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The Waterfox wunderkind

Words: Jack Flanagan

Alex Kontos has taken on the internet browser behemoths with the creation of Waterfox – and he’s eschewed Silicon valley to establish his company in Jersey AMONG MODERN FAIRY tales – the personal assistant

who becomes the global brand, the single mother who writes a bestselling series of novels – it is the child who, by toying with lines of code, starts his own successful company and becomes a business leader, which is perhaps one of the most inspiring. Alex Kontos was one such child. At just 12, he tentatively began to experiment with programming, inventing small games and apps. By the time he was 16, however, his hobby had graduated into an obsession and he crafted an advanced web browser. He dubbed it ‘Waterfox’ – presumably in elemental opposition to Mozilla’s popular internet browser, Firefox. “It started out as a hobby, but gradually I got more and more into it,” Kontos, now 20, says of Waterfox. “The web was new to me, and I was interested in building my own computers. I especially wanted to learn how to make computers run faster. Then I discovered that the software we use has a long way to go before it can make use of all the hardware that is available to it. That’s when I found out about 34-bit computers, source code and the potential for faster versions of Firefox.” Kontos developed Waterfox with the aid of an online community, and after some initial work the project began to develop with the encouragement of those who valued high speed and efficiency in a way that mirrored his own. “I posted it on an online forum, basically saying: ‘check what I made and let me know what you think’. People were amazed that there was someone who was building this. It made it so that every time Firefox released an update, I had to release one too.” It was Kontos’s father, himself a programmer, who encouraged his son’s early interest in programming. But it’s still a leap from a ‘pet project’ to conceiving the browser as a business. Last year in March, Kontos attended Pitch@Palace – a regular event created by HRH The Duke of York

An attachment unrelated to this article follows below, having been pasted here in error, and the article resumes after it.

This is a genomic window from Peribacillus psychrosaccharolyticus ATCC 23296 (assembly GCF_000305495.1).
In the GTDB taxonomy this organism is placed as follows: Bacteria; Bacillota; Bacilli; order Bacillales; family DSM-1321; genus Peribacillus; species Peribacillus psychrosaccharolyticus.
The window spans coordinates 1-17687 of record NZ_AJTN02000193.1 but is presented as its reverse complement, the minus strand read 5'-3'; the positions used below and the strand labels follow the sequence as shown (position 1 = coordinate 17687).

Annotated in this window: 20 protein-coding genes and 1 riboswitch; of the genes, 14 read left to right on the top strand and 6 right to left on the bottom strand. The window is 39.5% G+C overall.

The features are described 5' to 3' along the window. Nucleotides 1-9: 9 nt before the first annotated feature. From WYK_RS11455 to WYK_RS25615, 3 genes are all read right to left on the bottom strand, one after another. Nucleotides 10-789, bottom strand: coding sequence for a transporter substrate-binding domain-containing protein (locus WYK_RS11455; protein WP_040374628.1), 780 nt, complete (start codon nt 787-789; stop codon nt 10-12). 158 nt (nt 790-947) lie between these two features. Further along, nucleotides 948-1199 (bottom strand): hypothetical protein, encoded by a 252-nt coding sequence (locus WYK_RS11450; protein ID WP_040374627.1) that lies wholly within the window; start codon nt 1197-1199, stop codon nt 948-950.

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to recognise the best digital startups – as both a coder and a businessman. Kontos, encouraged by the careers team at the University of York, where he studies Electronic Engineering, won the Duke of York Young Entrepreneur Award. But the event provided him with far more than simple prestige. At the event Kontos met Andrew Crossland, a veteran digital entrepreneur. According to Kevin Taylor, a close colleague and now the CEO of Waterfox’s managing company Storm Technologies, Crossland was immediately attracted to both the idea of a new, competitive browser, and its savvy entrepreneur. “It was obvious that here we had a very clear guy. The pitch was very convincing, and showed a very competent and capable entrepreneur,” says Taylor. “Often in these pitches, you see the entrepreneurs overwork and try too hard to apply a gloss to their product, when really investors want to see what’s underneath. In Alex’s case, the gloss wasn’t there, and Crossland saw what he wanted to see.”

FROM DREAM TO REALITY Crossland and Kontos immediately began plotting a business course for Waterfox. At the time of the pitch, Kontos’s platform had three million downloads, with users in 180 countries out of a possible 194. Kontos remembers the initial conversation about turning Waterfox into a business as a nervous one. “I was a bit cautious, a bit suspicious – it was all a bit too good to be true. But the more I sat down, the more I saw the infrastructure [around Waterfox] that they were building.” Crossland, Taylor and a new team had to first solve the problem of monetising the browser. They created a project – a search engine, Storm – and created a space within the business in which Waterfox and Storm could affiliate with charities. These charity partners can utilise the browser with their own branding – ‘white

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BL Magazine Issue 39 July/August 2015  

Our summer issue of BL Magazine in which we review the main regulatory changes affecting the Channel Islands, take a look at the challenges...

BL Magazine Issue 39 July/August 2015  

Our summer issue of BL Magazine in which we review the main regulatory changes affecting the Channel Islands, take a look at the challenges...